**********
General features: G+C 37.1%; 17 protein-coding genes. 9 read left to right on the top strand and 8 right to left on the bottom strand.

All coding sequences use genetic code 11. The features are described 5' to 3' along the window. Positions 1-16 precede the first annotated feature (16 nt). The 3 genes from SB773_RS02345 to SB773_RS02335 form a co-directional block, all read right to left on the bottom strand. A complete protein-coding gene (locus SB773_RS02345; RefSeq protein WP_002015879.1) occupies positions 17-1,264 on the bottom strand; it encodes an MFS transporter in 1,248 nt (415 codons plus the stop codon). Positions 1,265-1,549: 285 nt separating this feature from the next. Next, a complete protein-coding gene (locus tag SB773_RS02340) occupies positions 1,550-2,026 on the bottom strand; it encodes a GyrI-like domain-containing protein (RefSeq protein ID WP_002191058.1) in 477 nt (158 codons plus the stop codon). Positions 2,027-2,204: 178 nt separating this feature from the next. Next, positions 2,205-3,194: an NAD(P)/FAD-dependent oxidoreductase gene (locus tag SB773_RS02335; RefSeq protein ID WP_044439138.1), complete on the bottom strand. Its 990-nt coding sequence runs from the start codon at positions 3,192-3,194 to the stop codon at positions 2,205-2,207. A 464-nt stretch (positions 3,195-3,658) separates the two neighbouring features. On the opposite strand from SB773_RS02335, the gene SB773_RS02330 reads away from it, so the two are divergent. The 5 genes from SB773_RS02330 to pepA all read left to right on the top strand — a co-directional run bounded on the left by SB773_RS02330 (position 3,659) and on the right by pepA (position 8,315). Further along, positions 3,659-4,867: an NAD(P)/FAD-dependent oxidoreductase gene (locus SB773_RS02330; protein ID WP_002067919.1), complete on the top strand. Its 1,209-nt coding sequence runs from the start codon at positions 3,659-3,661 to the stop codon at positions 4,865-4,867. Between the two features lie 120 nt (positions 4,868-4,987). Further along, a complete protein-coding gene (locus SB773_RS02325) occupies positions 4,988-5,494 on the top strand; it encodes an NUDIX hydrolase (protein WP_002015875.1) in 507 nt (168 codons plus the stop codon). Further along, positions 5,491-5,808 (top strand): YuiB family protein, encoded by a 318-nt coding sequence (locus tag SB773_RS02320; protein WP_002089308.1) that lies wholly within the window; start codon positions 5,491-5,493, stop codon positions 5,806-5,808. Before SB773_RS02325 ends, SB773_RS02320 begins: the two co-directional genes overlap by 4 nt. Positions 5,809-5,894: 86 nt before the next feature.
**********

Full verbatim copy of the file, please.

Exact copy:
General features: G+C 37.1%; 17 protein-coding genes. 9 read left to right on the top strand and 8 right to left on the bottom strand.

All coding sequences use genetic code 11. The features are described 5' to 3' along the window. Positions 1-16 precede the first annotated feature (16 nt). The 3 genes from SB773_RS02345 to SB773_RS02335 form a co-directional block, all read right to left on the bottom strand. A complete protein-coding gene (locus SB773_RS02345; RefSeq protein WP_002015879.1) occupies positions 17-1,264 on the bottom strand; it encodes an MFS transporter in 1,248 nt (415 codons plus the stop codon). Positions 1,265-1,549: 285 nt separating this feature from the next. Next, a complete protein-coding gene (locus tag SB773_RS02340) occupies positions 1,550-2,026 on the bottom strand; it encodes a GyrI-like domain-containing protein (RefSeq protein ID WP_002191058.1) in 477 nt (158 codons plus the stop codon). Positions 2,027-2,204: 178 nt separating this feature from the next. Next, positions 2,205-3,194: an NAD(P)/FAD-dependent oxidoreductase gene (locus tag SB773_RS02335; RefSeq protein ID WP_044439138.1), complete on the bottom strand. Its 990-nt coding sequence runs from the start codon at positions 3,192-3,194 to the stop codon at positions 2,205-2,207. A 464-nt stretch (positions 3,195-3,658) separates the two neighbouring features. On the opposite strand from SB773_RS02335, the gene SB773_RS02330 reads away from it, so the two are divergent. The 5 genes from SB773_RS02330 to pepA all read left to right on the top strand — a co-directional run bounded on the left by SB773_RS02330 (position 3,659) and on the right by pepA (position 8,315). Further along, positions 3,659-4,867: an NAD(P)/FAD-dependent oxidoreductase gene (locus SB773_RS02330; protein ID WP_002067919.1), complete on the top strand. Its 1,209-nt coding sequence runs from the start codon at positions 3,659-3,661 to the stop codon at positions 4,865-4,867. Between the two features lie 120 nt (positions 4,868-4,987). Further along, a complete protein-coding gene (locus SB773_RS02325) occupies positions 4,988-5,494 on the top strand; it encodes an NUDIX hydrolase (protein WP_002015875.1) in 507 nt (168 codons plus the stop codon). Further along, positions 5,491-5,808 (top strand): YuiB family protein, encoded by a 318-nt coding sequence (locus tag SB773_RS02320; protein WP_002089308.1) that lies wholly within the window; start codon positions 5,491-5,493, stop codon positions 5,806-5,808. Before SB773_RS02325 ends, SB773_RS02320 begins: the two co-directional genes overlap by 4 nt. Positions 5,809-5,894: 86 nt before the next feature.